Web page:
Skip to main content

Gratitude Club Donates Baby Blankets to East Georgia Regional Medical Center

The Georgia Southern University School of Nursing is making strides to prepare future nurses to think of mental health on a continuum of function and to learn about interventions for reducing the risks of mental illness and promoting mental health through the course “Mental Health Nursing”. This past spring, nursing students enrolled in the course were given the opportunity to collaborate with the SHINE Clubhouse to initiate the Gratitude Club as a way to reduce risks for mental health disorders. The SHINE Clubhouse is partnered with Pineland Behavioral Health System to provide an appropriate and safe environment for children after school.

Under the supervision of Assistant Professor Pam Worrell-Carlisle, Ph.D., RN, six groups of nursing students formulated activities using the curriculum from the Nurturing Gratitude from the Inside Out: 30 Activities for Grades K–8 (2017) developed by the Greater Good Science Center at UC Berkeley. The activities, designed to foster a sense of gratitude and to teach how acts of kindness lead to positive emotions for both the giver and receiver, were then implemented at the Gratitude Club meetings.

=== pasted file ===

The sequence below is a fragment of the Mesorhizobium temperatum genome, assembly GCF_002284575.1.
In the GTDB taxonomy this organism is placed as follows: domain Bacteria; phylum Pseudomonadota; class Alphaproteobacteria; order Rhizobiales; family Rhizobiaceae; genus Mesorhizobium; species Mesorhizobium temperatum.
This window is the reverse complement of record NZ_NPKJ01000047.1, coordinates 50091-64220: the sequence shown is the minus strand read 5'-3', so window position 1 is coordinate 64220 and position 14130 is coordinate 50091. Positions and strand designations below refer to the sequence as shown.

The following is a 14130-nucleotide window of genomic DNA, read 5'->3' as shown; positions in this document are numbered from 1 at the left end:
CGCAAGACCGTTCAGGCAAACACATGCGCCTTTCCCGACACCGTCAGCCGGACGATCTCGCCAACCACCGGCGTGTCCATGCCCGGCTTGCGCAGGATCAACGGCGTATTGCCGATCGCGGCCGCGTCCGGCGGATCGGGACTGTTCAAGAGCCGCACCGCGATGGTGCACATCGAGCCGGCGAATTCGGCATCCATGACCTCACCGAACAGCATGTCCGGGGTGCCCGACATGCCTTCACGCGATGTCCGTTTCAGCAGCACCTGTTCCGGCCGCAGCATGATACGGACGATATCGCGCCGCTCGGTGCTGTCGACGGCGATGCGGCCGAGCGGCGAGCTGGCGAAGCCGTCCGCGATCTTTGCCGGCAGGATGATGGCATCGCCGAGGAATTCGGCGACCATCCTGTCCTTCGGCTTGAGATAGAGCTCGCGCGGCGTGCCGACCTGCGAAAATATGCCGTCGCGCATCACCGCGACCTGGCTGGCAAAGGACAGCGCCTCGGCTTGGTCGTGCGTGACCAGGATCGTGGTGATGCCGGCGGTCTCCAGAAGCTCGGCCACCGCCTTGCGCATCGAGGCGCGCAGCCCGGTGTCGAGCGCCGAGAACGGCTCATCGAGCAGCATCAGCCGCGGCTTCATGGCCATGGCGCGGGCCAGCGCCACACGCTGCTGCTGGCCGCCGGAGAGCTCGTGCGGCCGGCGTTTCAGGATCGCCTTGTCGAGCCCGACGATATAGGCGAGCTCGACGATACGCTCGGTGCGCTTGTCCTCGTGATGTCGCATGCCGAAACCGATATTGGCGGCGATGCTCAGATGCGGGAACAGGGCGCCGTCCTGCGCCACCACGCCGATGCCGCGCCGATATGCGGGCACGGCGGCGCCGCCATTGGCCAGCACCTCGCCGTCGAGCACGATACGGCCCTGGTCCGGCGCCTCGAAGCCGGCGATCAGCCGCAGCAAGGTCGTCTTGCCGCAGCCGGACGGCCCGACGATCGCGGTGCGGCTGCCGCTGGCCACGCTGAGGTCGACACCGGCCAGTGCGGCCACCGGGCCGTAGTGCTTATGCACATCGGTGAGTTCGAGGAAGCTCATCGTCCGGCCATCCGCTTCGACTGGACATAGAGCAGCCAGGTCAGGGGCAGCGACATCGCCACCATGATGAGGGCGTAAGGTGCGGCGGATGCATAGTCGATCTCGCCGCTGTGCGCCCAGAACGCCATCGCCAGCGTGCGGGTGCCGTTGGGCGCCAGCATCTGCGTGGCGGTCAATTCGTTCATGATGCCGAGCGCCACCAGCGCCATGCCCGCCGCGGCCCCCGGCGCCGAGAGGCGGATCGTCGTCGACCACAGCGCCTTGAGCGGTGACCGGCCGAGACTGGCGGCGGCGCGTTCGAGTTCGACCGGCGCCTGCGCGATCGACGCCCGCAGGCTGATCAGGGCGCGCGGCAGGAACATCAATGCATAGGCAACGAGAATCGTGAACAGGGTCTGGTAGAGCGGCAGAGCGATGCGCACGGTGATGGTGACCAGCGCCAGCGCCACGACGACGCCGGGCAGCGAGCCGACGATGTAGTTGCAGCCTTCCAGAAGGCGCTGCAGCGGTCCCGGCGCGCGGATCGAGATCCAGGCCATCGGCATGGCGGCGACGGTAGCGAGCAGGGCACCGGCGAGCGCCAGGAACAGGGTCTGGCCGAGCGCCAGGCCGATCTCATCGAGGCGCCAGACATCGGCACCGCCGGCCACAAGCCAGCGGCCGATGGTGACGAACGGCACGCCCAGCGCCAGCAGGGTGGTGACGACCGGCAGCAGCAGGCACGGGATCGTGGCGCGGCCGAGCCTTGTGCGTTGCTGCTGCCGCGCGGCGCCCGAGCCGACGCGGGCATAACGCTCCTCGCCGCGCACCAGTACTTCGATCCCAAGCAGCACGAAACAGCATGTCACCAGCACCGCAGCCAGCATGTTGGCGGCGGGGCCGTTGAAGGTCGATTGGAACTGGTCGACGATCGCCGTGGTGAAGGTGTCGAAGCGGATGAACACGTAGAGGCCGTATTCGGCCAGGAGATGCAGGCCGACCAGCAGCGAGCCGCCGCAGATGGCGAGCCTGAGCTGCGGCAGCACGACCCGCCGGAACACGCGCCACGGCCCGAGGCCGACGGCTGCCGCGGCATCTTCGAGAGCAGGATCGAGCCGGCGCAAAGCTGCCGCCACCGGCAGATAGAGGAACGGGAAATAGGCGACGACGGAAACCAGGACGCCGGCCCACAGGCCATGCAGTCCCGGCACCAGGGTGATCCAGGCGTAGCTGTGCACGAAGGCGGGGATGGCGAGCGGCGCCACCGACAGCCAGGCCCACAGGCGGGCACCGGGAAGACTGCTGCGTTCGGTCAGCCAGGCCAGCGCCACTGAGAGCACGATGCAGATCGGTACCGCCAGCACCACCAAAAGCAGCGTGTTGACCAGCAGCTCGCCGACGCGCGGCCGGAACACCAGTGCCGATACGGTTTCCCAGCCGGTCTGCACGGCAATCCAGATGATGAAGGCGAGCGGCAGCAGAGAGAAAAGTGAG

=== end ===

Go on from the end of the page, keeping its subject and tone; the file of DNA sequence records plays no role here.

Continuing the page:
“I strive to develop learning experiences where benefit flows to our students and also back into the community,” stated Worrell-Carlisle. “Research shows gratitude can be effective in reducing risks for mental health disorders in both children and adults and finding something to be grateful for can be a way of increasing resilience to life’s challenges”.

The culmination of the semester’s work was a project where Gratitude Club members edged fleece blankets that would later be donated to the newborn nursery at East Georgia Regional Medical Center. Students met with an average of 14 children approximately twice a month to complete the project.  

After the blankets were completed, Nikiya Lewis, DNP, APRN, FNP-C, assistant professor, assisted in organizing a field trip to East Georgia Regional Medical Center for the blanket donation. During the visit, participants were also privileged to observe two newborn twins receiving care in the nursery. The blankets were received by the unit manager, Ellen Augustine, and several staff nurses, and will be given as a gift to a mother who may be economically challenged and need a new blanket for her baby.


Posted in Events, SON Students